Whether they're debunking long-held myths by citing specific research, drawing from personal experience, or just making an educated guess, our rotating panel of experts likes to put the smack down on some of the most pervasive gym myths that cloud our consciousness and keep us from building lean, muscular, powerful bodies.
But as any self-respecting GI Joe fan understands, knowing is half the battle. The other half? Well, it's putting advice into practice. That's up to you.
This is Mythbusters Volume 6 with Dr. Clay Hyght, Alwyn Cosgrove, Chase Karnes, Mike Robertson, and Nia Shanks.
Myth: To gain muscle you must select exercises that enable you to use the maximum amount of weight.
Mythbuster: Dr. Clay Hyght
If you've been in the iron game for any length of time, I'm sure you've heard this. It's been passed around so much and is spoken with such certainty and authority that you would assume it's part of the Holy Gospel.
The problem is this "fact" is built upon faulty logic. First, an analogy.
Let's say you have a choice between a job that pays $50,000 per year and one that pays $55,000 per year. I bet you'd go for the one that pays $55,000 right? But what if that job is selling Kirby vacuums and you have to use your own car and pay for your own gas to travel around the Midwest? And what if the other job is in an office within walking distance from you house, saving you precious gas money and hellish trips to Akron to sell vacuum cleaners?
It may be time to reevaluate your job situation and pick the job that pays less. As the saying goes, "It's not how much money you make, it's how much you keep."
We train with weights in order to stimulate our muscles. This, obviously, can be done with a number of different methods. However, there's one thing that everyone agrees on: in order to maximize size and strength gains you must maximize the stimulation to the target muscle.
However, maximizing the stimulation to a muscle is not accomplished by simply moving more weight. Pesky little things like gravity, rotary force, leverage, and momentum come into play.
For an easy illustration let's look at the leg press. If getting big and strong was as simple as using more weight, then the leg press would be the single best leg exercise on the planet. But it's not.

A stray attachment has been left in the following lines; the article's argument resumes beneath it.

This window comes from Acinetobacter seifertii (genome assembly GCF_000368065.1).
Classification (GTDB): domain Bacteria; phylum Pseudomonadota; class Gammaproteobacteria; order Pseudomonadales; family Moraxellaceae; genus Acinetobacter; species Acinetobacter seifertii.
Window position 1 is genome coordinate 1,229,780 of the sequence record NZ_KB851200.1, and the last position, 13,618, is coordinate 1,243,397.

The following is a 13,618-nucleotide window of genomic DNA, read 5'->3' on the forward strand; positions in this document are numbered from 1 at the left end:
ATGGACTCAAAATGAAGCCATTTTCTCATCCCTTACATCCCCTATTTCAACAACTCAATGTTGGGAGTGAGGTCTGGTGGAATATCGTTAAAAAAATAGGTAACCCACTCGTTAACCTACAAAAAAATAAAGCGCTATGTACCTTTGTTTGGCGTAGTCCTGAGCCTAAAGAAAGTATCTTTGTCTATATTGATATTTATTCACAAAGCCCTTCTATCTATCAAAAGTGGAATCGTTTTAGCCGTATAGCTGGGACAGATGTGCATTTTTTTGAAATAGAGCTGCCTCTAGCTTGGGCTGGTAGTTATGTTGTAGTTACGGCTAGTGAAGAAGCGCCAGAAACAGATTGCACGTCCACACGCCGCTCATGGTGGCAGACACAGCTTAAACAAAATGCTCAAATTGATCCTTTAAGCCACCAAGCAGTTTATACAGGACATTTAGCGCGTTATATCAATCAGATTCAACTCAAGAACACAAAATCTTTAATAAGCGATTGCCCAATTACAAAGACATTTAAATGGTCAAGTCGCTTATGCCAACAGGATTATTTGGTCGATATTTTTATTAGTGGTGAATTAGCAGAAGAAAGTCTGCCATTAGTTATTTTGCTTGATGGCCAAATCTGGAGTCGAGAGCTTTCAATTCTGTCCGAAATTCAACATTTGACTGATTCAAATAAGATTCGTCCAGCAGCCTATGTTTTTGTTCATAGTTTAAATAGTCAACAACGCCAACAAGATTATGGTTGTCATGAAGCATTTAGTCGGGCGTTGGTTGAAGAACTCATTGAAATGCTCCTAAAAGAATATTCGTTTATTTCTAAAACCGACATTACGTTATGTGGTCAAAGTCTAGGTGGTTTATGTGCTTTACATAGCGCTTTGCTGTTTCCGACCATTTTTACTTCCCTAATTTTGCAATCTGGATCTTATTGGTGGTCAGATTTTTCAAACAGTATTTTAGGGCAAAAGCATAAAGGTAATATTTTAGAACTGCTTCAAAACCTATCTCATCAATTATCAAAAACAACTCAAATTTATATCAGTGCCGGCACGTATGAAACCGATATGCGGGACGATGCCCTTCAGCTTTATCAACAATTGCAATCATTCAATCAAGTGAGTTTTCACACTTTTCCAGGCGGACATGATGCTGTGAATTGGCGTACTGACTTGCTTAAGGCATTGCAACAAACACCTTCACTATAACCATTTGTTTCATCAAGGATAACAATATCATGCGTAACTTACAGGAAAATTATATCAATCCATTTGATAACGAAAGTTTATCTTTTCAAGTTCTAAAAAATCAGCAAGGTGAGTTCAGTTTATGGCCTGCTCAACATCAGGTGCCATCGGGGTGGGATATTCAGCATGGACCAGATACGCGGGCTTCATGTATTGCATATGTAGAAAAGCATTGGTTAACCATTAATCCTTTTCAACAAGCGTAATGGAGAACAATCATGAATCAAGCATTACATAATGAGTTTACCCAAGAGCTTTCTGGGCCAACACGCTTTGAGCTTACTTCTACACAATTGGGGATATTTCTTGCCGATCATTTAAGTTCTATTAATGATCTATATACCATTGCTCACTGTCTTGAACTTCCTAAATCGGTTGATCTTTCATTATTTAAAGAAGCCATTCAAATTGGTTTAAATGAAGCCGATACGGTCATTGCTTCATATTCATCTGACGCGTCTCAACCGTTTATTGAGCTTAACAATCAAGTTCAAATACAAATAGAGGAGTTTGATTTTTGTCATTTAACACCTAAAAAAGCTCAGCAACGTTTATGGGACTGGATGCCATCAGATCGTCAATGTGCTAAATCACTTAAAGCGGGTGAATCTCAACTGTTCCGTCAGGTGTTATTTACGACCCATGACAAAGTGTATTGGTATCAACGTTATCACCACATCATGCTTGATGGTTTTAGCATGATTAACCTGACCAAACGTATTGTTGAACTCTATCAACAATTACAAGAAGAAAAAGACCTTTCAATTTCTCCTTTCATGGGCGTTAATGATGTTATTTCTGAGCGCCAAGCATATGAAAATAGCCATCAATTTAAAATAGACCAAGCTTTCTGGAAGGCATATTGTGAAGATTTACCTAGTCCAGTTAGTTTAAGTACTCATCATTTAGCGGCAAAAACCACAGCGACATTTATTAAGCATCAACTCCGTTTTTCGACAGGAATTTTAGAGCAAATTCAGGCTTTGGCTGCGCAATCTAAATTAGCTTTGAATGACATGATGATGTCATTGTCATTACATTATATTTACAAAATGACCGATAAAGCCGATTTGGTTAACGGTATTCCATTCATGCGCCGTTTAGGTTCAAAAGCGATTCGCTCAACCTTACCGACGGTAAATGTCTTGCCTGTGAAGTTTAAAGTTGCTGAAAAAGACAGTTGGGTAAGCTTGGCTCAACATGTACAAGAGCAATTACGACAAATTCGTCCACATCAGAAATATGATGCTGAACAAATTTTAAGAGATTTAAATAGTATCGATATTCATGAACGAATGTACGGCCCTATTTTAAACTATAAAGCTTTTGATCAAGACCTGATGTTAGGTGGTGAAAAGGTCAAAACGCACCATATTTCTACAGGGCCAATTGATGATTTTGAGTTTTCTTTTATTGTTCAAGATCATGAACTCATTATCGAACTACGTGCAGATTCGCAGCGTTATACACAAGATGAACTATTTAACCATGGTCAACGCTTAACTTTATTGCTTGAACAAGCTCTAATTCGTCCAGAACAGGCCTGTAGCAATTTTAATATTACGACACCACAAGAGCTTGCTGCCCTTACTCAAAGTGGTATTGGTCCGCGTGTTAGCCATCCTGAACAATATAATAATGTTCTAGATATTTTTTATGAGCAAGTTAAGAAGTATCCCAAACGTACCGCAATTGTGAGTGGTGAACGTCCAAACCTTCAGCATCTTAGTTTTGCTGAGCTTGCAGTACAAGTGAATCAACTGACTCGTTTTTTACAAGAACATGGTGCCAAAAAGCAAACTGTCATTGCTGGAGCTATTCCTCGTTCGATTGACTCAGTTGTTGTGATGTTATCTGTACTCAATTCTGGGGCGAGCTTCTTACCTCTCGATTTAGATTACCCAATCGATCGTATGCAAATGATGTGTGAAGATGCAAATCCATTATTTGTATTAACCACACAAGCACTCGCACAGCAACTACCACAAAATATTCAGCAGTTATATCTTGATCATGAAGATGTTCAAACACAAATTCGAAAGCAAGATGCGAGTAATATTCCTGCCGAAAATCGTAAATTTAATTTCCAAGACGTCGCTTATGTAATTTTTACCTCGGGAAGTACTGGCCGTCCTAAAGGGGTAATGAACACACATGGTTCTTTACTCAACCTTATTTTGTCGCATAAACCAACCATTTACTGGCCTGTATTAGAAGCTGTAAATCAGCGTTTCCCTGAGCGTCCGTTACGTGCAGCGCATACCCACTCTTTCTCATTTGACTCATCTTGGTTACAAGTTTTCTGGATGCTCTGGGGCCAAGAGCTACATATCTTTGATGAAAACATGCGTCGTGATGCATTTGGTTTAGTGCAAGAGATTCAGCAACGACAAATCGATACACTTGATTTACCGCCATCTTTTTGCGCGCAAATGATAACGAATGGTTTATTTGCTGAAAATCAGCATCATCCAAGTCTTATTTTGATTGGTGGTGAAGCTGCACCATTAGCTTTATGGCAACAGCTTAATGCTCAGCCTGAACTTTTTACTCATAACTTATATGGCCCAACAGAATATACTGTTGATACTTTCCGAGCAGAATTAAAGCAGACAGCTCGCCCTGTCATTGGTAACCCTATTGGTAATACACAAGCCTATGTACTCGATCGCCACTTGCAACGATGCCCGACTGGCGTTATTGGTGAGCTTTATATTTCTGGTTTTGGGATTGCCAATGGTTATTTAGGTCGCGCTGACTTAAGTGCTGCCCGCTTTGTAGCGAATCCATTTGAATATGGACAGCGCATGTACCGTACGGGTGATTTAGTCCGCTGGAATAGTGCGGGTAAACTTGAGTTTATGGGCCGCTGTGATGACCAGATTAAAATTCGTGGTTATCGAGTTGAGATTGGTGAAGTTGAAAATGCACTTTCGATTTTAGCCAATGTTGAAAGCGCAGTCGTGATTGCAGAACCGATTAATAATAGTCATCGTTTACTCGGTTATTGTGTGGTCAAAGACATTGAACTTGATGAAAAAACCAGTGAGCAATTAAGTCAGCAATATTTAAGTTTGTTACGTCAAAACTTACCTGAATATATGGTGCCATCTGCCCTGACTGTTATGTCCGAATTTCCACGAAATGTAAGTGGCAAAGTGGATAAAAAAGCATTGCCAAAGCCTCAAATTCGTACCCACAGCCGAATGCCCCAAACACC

Let's say you can leg press 500 pounds. But are you really doing 500 pounds?
To find the actual force (or resistance) of a leg press (a standard, angled sled), use the equation F = W x sin 45 degrees. "F" is the Force (what we call resistance), "W" is the weight, and 45 degrees is the angle of the machine. So if you leg press 500 pounds, then F = 500lbs x 0.707. Thus F = 353.5 pounds. Kind of disappointing isn't it?
And this is assuming that your leg press is actually 45 degrees and not 30 degrees like many are these days. If the machine is angled at 30 degrees, then the resistance is a measly 250 pounds!
Now I'm certainly not bashing the leg press. It's a great exercise for some people. The point is that selecting exercises simply based upon the amount of weight that can be used is erroneous and does not pass a logic test.
The most fundamental principle of weight training, whether for size or strength, is Gradual Progressive Overload (GPO). So go ahead and focus on using progressively heavier weight and more reps, but do not ignore physics and base your exercise selection simply upon the amount of weight you'll be able to use.
Dr. Clay Hyght, DC, CSCS, CISSN has been a competitive bodybuilder for 17 years. He works with some of the top competitors in bodybuilding and figure. You can visit his website here.
Myth: Sweating on a treadmill is just as good as sweating outside.
Mythbuster: Alwyn Cosgrove
In the past people moved more and their exercise programs were well rounded, but recently more people have switched to doing treadmill-only workouts for their cardio. Whether they think it's better for their joints or because they're closet vampires who can't...stand...the light! and never want to venture outside, I'm not sure.
What I am sure of is that steady-state cardio on the treadmill is just fucking stupid. And, no, I'm not going to rehash the old argument about how intervals burn more calories. You already know that.
Instead I'm going to do some math.
Walking a mile is about two thousand reps in the sagittal plane at about one and a half to two times your bodyweight. Jogging would be around fifteen hundred total reps at about two to three times your bodyweight.
And since the treadmill switches your hamstring and glutes off — your foot hits the belt and the belt pulls you through — it's mainly a quad exercise.
So let's say a client does three miles three times per week for one year (and I'm being conservative).